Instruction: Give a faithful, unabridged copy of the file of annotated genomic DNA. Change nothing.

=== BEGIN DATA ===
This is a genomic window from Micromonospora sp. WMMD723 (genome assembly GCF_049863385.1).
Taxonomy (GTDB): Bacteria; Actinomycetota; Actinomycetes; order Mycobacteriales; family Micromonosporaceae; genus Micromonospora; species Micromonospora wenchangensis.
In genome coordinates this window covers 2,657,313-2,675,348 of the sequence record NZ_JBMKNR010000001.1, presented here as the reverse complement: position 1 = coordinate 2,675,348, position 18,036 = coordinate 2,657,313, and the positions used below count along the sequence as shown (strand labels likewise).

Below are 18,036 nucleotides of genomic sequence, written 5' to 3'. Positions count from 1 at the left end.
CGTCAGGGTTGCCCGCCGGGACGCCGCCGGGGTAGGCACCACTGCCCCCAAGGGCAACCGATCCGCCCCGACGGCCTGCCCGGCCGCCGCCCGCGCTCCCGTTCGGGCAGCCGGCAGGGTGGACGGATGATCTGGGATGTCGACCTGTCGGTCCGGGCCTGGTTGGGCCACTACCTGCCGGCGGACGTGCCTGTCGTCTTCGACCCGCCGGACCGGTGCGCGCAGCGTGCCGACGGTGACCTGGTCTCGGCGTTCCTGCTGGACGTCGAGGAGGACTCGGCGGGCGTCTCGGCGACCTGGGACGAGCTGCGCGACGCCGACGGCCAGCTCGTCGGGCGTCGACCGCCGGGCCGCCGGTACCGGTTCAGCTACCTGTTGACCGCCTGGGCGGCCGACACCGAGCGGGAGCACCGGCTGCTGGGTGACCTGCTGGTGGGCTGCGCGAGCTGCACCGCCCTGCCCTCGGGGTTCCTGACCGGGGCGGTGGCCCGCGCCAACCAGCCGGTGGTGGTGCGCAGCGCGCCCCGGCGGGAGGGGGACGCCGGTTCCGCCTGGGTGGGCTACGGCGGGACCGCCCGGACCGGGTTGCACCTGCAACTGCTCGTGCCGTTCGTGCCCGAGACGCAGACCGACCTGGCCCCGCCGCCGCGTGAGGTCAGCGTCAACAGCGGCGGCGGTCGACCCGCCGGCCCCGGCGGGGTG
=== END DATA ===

This is a genomic window from Micromonospora sp. WMMD723 (genome assembly GCF_049863385.1).
Taxonomy (GTDB): Bacteria; Actinomycetota; Actinomycetes; order Mycobacteriales; family Micromonosporaceae; genus Micromonospora; species Micromonospora wenchangensis.
In genome coordinates this window covers 2,657,313-2,675,348 of the sequence record NZ_JBMKNR010000001.1, presented here as the reverse complement: position 1 = coordinate 2,675,348, position 18,036 = coordinate 2,657,313, and the positions used below count along the sequence as shown (strand labels likewise).

Below are 18,036 nucleotides of genomic sequence, written 5' to 3'. Positions count from 1 at the left end.
CGTCAGGGTTGCCCGCCGGGACGCCGCCGGGGTAGGCACCACTGCCCCCAAGGGCAACCGATCCGCCCCGACGGCCTGCCCGGCCGCCGCCCGCGCTCCCGTTCGGGCAGCCGGCAGGGTGGACGGATGATCTGGGATGTCGACCTGTCGGTCCGGGCCTGGTTGGGCCACTACCTGCCGGCGGACGTGCCTGTCGTCTTCGACCCGCCGGACCGGTGCGCGCAGCGTGCCGACGGTGACCTGGTCTCGGCGTTCCTGCTGGACGTCGAGGAGGACTCGGCGGGCGTCTCGGCGACCTGGGACGAGCTGCGCGACGCCGACGGCCAGCTCGTCGGGCGTCGACCGCCGGGCCGCCGGTACCGGTTCAGCTACCTGTTGACCGCCTGGGCGGCCGACACCGAGCGGGAGCACCGGCTGCTGGGTGACCTGCTGGTGGGCTGCGCGAGCTGCACCGCCCTGCCCTCGGGGTTCCTGACCGGGGCGGTGGCCCGCGCCAACCAGCCGGTGGTGGTGCGCAGCGCGCCCCGGCGGGAGGGGGACGCCGGTTCCGCCTGGGTGGGCTACGGCGGGACCGCCCGGACCGGGTTGCACCTGCAACTGCTCGTGCCGTTCGTGCCCGAGACGCAGACCGACCTGGCCCCGCCGCCGCGTGAGGTCAGCGTCAACAGCGGCGGCGGTCGACCCGCCGGCCCCGGCGGGGTG